___ has its root in temperament (and is thus biologically-based) but is also shaped by interactions with the social and physical world
psychoanalytic theory of attachment
become attached because mom satisfies baby's "oral needs"; first relationship provides model for all others
behaviorist theory of attachment
mom provides relief from hunger; positive associations lead to attachment
Harlow & Zimmerman Study
compared the development of monkeys who were isolated from birth with those who were reared normally by their mothers. when the isolated monkeys were finally placed with other monkeys 6 months later, they showed severe social disturbances
what did the Harlow & Zimmerman study show?
that children's healthy social and emotional development is rooted in their early social interactions with adults
attachment theory
(John Bowlby) children are biologically predisposed to develop attachments with caregivers as a means of increasing the chances of their own survival
secure base
Bowlby's term for when an attachment figure's presence provides an infant or toddler with a sense of security that makes it possible for the infant to explore the environment
separation anxiety peaks at ___
14-20 mos.
stranger anxiety peaks at ____
8-10 mos.
a form of learning in which the young of some species of newborn birds and mammals become attached to and follow adult members of the species
internal working model of attachment
the child's mental representation of the self, of attachment figures, and of relationships in general that is constructed by its experiences with caregivers; this model guides children's interactions with caregivers and other people in infancy and at older ages
Strange Situation
Ainsworth's procedure in which the infant and its parent are placed in a lab playroom filled with interesting toys. the child is then exposed to 7 episodes, including 2 separations and 2 reunions with the parent, and 2 interactions with a stranger (one when the parent is present and one when the parent is out of the room)
results of Ainsworth's Strange Situation study
she found 3 behavioral patterns: secure attachment (the majority), insecure/resistant, and insecure/avoidant
secure attachment
sad to see parent leave and happy when they return (use them as a secure base) and recover quickly from any distress
get very upset when parent leaves the room, but when they come back, it both seeks comfort from parent and resists their embrace at the same time
indifferent toward parent (both when they leave and when they come back); just as easily comforted by a stranger as they are by their parent)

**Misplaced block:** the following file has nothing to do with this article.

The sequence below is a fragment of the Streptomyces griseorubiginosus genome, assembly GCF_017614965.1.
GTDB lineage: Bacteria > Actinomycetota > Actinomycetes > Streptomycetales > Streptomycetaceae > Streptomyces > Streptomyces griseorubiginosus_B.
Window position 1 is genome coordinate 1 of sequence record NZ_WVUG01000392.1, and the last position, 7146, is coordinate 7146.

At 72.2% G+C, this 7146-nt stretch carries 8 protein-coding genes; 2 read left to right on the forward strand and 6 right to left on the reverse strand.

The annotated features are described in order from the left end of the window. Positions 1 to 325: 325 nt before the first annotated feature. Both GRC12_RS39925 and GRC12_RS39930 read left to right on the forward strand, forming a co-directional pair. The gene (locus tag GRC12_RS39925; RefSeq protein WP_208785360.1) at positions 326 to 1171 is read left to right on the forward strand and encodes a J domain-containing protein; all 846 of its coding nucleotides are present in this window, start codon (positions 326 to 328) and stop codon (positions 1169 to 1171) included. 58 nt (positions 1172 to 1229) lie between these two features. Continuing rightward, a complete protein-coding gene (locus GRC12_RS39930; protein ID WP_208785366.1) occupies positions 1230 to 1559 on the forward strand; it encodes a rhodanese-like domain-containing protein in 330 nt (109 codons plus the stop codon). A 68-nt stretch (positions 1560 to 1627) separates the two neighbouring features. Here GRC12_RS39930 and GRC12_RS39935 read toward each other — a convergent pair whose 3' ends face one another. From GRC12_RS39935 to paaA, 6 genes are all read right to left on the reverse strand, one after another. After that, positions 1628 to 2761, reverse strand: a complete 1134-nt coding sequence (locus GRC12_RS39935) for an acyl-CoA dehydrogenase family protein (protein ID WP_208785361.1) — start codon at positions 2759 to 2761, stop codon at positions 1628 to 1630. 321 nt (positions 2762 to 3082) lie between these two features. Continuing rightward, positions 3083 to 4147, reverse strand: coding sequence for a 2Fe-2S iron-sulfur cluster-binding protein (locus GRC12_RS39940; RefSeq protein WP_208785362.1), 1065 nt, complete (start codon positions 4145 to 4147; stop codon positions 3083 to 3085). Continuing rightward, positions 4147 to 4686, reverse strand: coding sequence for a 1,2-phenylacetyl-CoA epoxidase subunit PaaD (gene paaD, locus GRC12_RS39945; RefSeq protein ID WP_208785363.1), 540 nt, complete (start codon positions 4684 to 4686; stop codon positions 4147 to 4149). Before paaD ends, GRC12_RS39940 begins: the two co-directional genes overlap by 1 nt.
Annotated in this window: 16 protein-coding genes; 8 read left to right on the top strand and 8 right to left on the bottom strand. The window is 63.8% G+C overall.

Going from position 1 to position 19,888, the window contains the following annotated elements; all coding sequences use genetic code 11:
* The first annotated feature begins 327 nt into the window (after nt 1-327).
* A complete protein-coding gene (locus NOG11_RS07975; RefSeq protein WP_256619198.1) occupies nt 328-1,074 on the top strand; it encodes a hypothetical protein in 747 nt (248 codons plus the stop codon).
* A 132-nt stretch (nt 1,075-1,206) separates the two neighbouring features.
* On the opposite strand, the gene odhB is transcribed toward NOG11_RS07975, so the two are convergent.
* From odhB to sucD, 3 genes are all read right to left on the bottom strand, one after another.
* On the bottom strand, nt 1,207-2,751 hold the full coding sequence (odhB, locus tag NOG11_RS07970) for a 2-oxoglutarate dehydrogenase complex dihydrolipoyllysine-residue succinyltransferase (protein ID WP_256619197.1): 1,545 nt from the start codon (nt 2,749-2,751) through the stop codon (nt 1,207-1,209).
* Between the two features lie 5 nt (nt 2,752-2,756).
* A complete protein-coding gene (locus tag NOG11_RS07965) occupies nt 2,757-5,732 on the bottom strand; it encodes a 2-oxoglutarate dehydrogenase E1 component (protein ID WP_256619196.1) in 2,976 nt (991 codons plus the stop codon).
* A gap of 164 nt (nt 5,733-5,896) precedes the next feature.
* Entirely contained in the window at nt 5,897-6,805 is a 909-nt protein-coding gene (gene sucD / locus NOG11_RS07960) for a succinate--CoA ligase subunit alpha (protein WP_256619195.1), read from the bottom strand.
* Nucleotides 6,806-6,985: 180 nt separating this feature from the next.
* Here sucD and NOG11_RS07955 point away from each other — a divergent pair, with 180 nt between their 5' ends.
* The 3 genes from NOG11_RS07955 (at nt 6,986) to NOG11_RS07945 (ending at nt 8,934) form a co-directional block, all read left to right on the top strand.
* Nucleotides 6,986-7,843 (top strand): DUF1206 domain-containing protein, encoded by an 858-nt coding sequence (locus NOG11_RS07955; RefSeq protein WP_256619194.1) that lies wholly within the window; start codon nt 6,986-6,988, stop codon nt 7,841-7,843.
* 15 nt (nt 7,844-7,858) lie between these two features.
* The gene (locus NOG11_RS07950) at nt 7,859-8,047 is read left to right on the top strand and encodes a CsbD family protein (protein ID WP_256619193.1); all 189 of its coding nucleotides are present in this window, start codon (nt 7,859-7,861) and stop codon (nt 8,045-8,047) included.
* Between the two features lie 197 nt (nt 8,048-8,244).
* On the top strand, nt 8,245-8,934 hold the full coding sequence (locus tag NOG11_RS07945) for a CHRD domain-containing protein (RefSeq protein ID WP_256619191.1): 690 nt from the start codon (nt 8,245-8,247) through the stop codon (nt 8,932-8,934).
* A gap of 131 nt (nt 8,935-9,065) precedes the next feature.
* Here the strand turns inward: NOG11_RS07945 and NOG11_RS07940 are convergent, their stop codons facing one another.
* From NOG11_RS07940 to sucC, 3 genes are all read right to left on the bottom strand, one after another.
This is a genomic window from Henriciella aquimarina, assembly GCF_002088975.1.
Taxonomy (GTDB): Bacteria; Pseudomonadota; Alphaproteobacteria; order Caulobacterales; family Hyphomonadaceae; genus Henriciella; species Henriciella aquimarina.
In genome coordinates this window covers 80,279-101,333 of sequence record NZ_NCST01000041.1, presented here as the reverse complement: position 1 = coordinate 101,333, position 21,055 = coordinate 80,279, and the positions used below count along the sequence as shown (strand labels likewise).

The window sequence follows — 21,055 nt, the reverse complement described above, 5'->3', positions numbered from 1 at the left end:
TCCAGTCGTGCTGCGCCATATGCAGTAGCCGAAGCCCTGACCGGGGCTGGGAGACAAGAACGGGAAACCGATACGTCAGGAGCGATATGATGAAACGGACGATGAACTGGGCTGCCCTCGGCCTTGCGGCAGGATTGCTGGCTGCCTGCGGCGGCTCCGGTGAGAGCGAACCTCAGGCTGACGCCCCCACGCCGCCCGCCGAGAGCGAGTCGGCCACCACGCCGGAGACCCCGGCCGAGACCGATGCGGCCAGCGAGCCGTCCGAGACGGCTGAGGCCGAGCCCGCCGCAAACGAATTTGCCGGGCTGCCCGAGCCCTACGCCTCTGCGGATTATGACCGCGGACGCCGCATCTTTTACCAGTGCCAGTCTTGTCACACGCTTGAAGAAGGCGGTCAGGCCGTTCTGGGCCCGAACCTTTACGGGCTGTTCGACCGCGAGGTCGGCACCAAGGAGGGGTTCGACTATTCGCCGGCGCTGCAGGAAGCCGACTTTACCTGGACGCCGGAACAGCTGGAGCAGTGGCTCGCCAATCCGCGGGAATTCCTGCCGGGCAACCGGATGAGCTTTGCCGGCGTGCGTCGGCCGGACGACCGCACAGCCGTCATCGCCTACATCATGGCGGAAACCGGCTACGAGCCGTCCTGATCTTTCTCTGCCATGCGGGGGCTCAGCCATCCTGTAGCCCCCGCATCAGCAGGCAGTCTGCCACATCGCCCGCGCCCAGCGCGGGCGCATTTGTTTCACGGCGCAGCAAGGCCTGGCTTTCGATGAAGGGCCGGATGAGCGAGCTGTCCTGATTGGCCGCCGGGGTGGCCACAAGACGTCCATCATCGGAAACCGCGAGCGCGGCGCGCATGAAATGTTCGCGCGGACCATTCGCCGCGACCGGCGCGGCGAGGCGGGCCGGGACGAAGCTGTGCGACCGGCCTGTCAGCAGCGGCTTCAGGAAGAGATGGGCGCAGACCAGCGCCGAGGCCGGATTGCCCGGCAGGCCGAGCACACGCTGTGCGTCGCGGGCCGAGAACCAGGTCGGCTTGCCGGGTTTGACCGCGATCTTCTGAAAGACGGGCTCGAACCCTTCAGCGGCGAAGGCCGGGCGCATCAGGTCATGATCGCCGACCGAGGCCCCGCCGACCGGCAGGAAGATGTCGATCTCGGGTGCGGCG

disorganized/disoriented attachment
don't fit into other categories; their behavior is inconsistent
adult attachment models
working models of attachment in adulthood that are believed to be based upon adults' perceptions of their own childhood experiences-especially their relationships with their parents-and of the influence of these experiences on them as adults
all the insecurely-attached Japanese infants were ____
parental sensitivity
such things as responsive caregiving when child is distressed and helping children engage in learning situations
an important factor that contributes to the security of an infant's attachment is ____
parental sensitivity
when does social comparison emerge mostly?
8-11 yrs. (middle to late elementary school)
personal fable
a form of egocentrism in which adolescents overly differentiate their feelings from those of others and come to regard themselves as unique and special
prosocial behaviors
benefit others (helping, sharing, etc)
Piaget believed that ____, more than ____ account for advances in children's moral reasoning
interactions with peers; adult influence
Piaget's 2 stages of development in children's moral reasoning
1)Morality of Constraint
2)Autonomous Morality
Morality of Constraint
children younger than 7-8 yrs., believe that rules are unchangeable and whatever parent, authority says is right; deviating from these rules is bad; **it is in this stage that they believe that what determines if an action is good or bad is the consequences, not the intentions
social conventional judgements
decisions that pertain to customs or regulations intended to secure social coordination and social organization (like table manners)
prosocial behaviors emerge by when?
the second year
the 2 most important contributors to moral reasoning are __ and__ and they took a __ approach to studying the development of moral reasoning
Piaget and Kohlberg; cognitive developmental
reflexive vocalization (and age)
hiccups, crying, burps, sighs; 0-2 mos.
two theories on what gets children from sentences to rules
empiricist and nativist
nativist vs. empiricist
nativist: properties of the learner
empiricist: properties of the environment
according to Huttenlocher, children (at what age?) (do what?) if their mothers/teachers do the same?
4-5 yr olds use more complex sentences